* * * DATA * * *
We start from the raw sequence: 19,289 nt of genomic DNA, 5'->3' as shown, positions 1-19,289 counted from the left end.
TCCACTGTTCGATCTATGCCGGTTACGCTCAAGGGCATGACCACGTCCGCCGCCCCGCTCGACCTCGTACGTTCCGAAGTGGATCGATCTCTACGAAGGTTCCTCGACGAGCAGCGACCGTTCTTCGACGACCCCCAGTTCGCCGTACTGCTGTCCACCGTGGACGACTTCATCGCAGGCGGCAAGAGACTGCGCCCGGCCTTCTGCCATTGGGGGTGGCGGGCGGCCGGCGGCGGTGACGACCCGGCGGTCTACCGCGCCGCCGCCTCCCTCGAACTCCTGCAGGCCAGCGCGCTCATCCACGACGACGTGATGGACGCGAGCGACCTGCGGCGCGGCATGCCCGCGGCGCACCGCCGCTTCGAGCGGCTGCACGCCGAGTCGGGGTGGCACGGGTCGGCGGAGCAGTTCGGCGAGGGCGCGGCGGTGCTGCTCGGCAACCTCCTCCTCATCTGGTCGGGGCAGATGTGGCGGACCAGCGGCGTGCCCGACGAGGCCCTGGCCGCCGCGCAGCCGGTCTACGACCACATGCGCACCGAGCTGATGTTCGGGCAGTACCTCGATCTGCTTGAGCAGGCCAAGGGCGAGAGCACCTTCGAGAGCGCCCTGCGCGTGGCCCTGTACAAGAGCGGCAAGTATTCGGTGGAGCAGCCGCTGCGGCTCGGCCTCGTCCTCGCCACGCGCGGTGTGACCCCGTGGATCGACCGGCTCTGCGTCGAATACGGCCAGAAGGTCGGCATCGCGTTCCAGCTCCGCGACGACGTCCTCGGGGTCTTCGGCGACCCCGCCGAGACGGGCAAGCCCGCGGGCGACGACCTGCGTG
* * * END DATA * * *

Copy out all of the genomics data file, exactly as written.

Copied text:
We start from the raw sequence: 19,289 nt of genomic DNA, 5'->3' as shown, positions 1-19,289 counted from the left end.
TCCACTGTTCGATCTATGCCGGTTACGCTCAAGGGCATGACCACGTCCGCCGCCCCGCTCGACCTCGTACGTTCCGAAGTGGATCGATCTCTACGAAGGTTCCTCGACGAGCAGCGACCGTTCTTCGACGACCCCCAGTTCGCCGTACTGCTGTCCACCGTGGACGACTTCATCGCAGGCGGCAAGAGACTGCGCCCGGCCTTCTGCCATTGGGGGTGGCGGGCGGCCGGCGGCGGTGACGACCCGGCGGTCTACCGCGCCGCCGCCTCCCTCGAACTCCTGCAGGCCAGCGCGCTCATCCACGACGACGTGATGGACGCGAGCGACCTGCGGCGCGGCATGCCCGCGGCGCACCGCCGCTTCGAGCGGCTGCACGCCGAGTCGGGGTGGCACGGGTCGGCGGAGCAGTTCGGCGAGGGCGCGGCGGTGCTGCTCGGCAACCTCCTCCTCATCTGGTCGGGGCAGATGTGGCGGACCAGCGGCGTGCCCGACGAGGCCCTGGCCGCCGCGCAGCCGGTCTACGACCACATGCGCACCGAGCTGATGTTCGGGCAGTACCTCGATCTGCTTGAGCAGGCCAAGGGCGAGAGCACCTTCGAGAGCGCCCTGCGCGTGGCCCTGTACAAGAGCGGCAAGTATTCGGTGGAGCAGCCGCTGCGGCTCGGCCTCGTCCTCGCCACGCGCGGTGTGACCCCGTGGATCGACCGGCTCTGCGTCGAATACGGCCAGAAGGTCGGCATCGCGTTCCAGCTCCGCGACGACGTCCTCGGGGTCTTCGGCGACCCCGCCGAGACGGGCAAGCCCGCGGGCGACGACCTGCGTG